Written History of Ralph Emanuel Whitney

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When school was out in May of 1931, we moved back to our ranch ten miles south of Las Vegas.  The mines shut down in Goodsprings that spring.  The boys were elated, they liked our mining camp life, but ranch life appealed to them more.

Sleepy Hollow Ranch, Ralph and horse Brownie

During the worst of the depression at the time, Keith, our youngest child and fourth boy, was born.  I went to a Vegas nursing home to have him.  A widow with six or seven children ran it.  She was a fine LDS woman.  We paid her with pork we had raised and wood Ralph cut and hauled.  It was mesquite wood that grew around our ranch.  She was very glad to be paid in this way.  The doctor charged us $35.00 for delivering our baby and didn’t rush us about paying him.  He was Dr. Clair Woodbury and was about Ralph’s age.  They had been friends and gone to school at St. George together.  He was a fine doctor and continued to be our family doctor until we moved from Las Vegas in 1953.

In 1935 we bought the Overland Cafe, located on Fremont St. in Las Vegas, Nev.  We tried to run it and continue to live on the ranch, but this didn’t work out, so we moved into town.  The Boulder Dam was being built at this time and cafe business was good.

In front of the Overland Cafe in Las Vegas, Nevada. Doris is on the right. (1935)

 

Doris at the counter in the Overland Cafe. It was located on the northeast corner of Fremont Street and Main, in Las Vegas, Nevada. (1935)

Elsie and Keith Whitney

 

 

 

 

 

 

 

 

 

 

Ralph cooked the morning shift, then he would come home, and I would go down and work in the dining room until evening, then our older children would be home to take care of the two younger ones and Ralph would come back to help through the evening rush.  After it was over, I would go home, and Ralph stayed to close up at ten p.m.  Our business was very good, and I was needed to help more in the dining room so we hired a housekeeper to be with the children while we were both needed at the cafe.  We made good money, but indoor work didn’t agree with Ralph and his health began to fail.  Also we felt we needed to be with the children more, so we sold out and moved back to the ranch in the fall of 1937.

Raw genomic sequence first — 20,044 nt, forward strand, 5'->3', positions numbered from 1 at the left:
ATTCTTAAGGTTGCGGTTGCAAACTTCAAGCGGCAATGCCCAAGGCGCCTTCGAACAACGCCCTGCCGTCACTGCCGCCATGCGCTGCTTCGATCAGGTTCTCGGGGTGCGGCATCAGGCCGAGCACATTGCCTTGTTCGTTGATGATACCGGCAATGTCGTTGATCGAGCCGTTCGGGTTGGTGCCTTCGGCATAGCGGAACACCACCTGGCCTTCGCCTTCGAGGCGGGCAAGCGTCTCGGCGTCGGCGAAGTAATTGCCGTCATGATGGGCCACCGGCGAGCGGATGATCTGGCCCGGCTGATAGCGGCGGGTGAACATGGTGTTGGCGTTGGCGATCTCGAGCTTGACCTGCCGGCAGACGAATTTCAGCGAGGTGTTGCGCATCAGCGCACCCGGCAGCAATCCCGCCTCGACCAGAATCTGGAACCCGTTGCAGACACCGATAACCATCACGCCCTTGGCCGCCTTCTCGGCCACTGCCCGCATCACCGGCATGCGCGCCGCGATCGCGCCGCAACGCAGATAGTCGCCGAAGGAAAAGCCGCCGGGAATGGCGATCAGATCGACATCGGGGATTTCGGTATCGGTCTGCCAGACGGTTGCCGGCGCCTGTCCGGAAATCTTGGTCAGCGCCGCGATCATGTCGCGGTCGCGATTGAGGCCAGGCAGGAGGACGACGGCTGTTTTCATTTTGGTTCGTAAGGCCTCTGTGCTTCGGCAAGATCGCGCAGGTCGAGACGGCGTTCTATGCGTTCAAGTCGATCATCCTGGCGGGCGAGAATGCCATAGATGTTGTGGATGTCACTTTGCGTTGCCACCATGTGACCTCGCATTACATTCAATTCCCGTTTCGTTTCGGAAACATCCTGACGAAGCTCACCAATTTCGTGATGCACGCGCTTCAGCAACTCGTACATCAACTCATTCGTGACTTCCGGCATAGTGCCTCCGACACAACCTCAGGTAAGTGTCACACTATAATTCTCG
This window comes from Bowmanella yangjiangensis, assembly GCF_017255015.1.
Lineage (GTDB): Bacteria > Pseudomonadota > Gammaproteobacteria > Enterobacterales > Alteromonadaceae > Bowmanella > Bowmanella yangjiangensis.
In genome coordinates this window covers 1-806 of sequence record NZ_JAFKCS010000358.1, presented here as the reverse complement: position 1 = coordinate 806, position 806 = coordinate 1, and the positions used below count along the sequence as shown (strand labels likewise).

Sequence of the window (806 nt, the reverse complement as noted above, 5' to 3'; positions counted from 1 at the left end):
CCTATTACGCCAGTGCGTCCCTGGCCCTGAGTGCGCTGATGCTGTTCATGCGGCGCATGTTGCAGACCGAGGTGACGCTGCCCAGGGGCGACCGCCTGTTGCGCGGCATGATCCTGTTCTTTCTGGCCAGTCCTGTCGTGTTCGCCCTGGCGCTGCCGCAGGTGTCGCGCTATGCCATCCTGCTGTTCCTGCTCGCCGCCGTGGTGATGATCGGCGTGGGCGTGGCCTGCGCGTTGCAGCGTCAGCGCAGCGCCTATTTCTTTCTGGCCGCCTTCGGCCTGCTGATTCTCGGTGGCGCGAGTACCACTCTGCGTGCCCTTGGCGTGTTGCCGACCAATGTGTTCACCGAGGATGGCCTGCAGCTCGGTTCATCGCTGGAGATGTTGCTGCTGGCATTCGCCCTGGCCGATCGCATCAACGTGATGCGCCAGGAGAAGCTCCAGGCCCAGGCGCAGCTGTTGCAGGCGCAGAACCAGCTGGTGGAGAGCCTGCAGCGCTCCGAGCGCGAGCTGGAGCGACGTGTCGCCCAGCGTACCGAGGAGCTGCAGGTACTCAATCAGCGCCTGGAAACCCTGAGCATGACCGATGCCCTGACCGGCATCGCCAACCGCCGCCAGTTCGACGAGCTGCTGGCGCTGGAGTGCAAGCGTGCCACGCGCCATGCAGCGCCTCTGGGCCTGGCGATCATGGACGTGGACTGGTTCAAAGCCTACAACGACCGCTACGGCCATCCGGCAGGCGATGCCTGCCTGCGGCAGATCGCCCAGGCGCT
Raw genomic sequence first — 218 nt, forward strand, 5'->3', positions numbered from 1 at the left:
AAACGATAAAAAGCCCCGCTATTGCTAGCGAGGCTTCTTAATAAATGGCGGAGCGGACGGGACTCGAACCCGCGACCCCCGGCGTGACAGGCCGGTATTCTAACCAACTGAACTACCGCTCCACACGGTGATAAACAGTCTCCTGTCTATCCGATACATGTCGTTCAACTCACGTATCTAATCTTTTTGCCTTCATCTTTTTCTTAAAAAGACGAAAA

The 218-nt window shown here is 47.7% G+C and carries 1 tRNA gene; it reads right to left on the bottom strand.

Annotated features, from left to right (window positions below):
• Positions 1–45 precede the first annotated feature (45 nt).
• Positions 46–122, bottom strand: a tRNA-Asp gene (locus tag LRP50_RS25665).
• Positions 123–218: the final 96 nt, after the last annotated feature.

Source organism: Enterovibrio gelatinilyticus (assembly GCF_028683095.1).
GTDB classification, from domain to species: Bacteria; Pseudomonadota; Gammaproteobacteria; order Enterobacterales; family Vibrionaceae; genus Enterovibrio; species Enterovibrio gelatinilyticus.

By this time Paradise Valley School District bought a school bus to

First Paradise Valley school bus. Left to right: Howard, Keith, Lorraine, Calvin and Elsie Whitney at the ranch.

haul the children from theValley to Las Vegas to school.  Ralph was hired to drive it.  We planted crops, raised hay and grain, had cows, chickens and a team to farm with.  Ralph turned the bus driving over to me by spring as he needed more time to work the ranch. Ralph worked the year of 1941 and 42 in the Sloan mill, a little place on the U.P. Railroad about 15 miles south of our ranch.  Then he started to work for the Nevada State Highway department in 1943 and continued with them until 1953 when he retired at the age of 60, on a part time retirement.

Las Vegas was starting its building boom by then, and we had a chance to sell our ranch at a good price. It was hard for me to make up my mind about selling as I loved ranch life and there were so many memories dear to my heart because we had raised our family there except for the years we had spent in the mining camps. I knew Ralph wasn’t too well and in order to keep up the ranch, he would have to work harder than he should. Also our three flowing wells were going down, and we would have to pump to keep enough water to raise crops. While our sale was going through we went to St. George to look for a home. We didn’t find a place we liked. Then we looked for a place in the Moapa Valley. We found a nice home in Overton, Nevada for sale with a big fenced yard for our big dog “Bozo.”  I found pasture for “Grey Boy” just above town.  I felt more contented that I could take our dog and my saddle horse since I still loved to ride.

left to right: Howard, Laverne, Bert, Elsie, Lorraine, Keith, Calvin, Ralph.

 

We moved in July 1953 to Overton, Nevada.   We made many new friends and the fishing on the Muddy River where it flowed into Lake Mead was very good. This made Ralph happy because he loved to fish.  His brother Stowell and family had moved to Logandale from Vegas before we moved so he and Ralph had many happy hours fishing on the river.  Stowell’s boys bought a boat soon after we moved to Overton, and then Ralph and Stowell would go on the lake to fish.  Ralph’s sister Maude and her husband also loved to fish.  They would come down from St. George, where they lived, to go fishing with us.  Then we spent July and August fishing the lakes in southern Utah.  Maude and Abe often joined us.  We had many good camping trips, fishing and seeing the beautiful parks close by.  Also we took three trips in the northwest and into Canada, Wyoming, New Mexico and Arizona.

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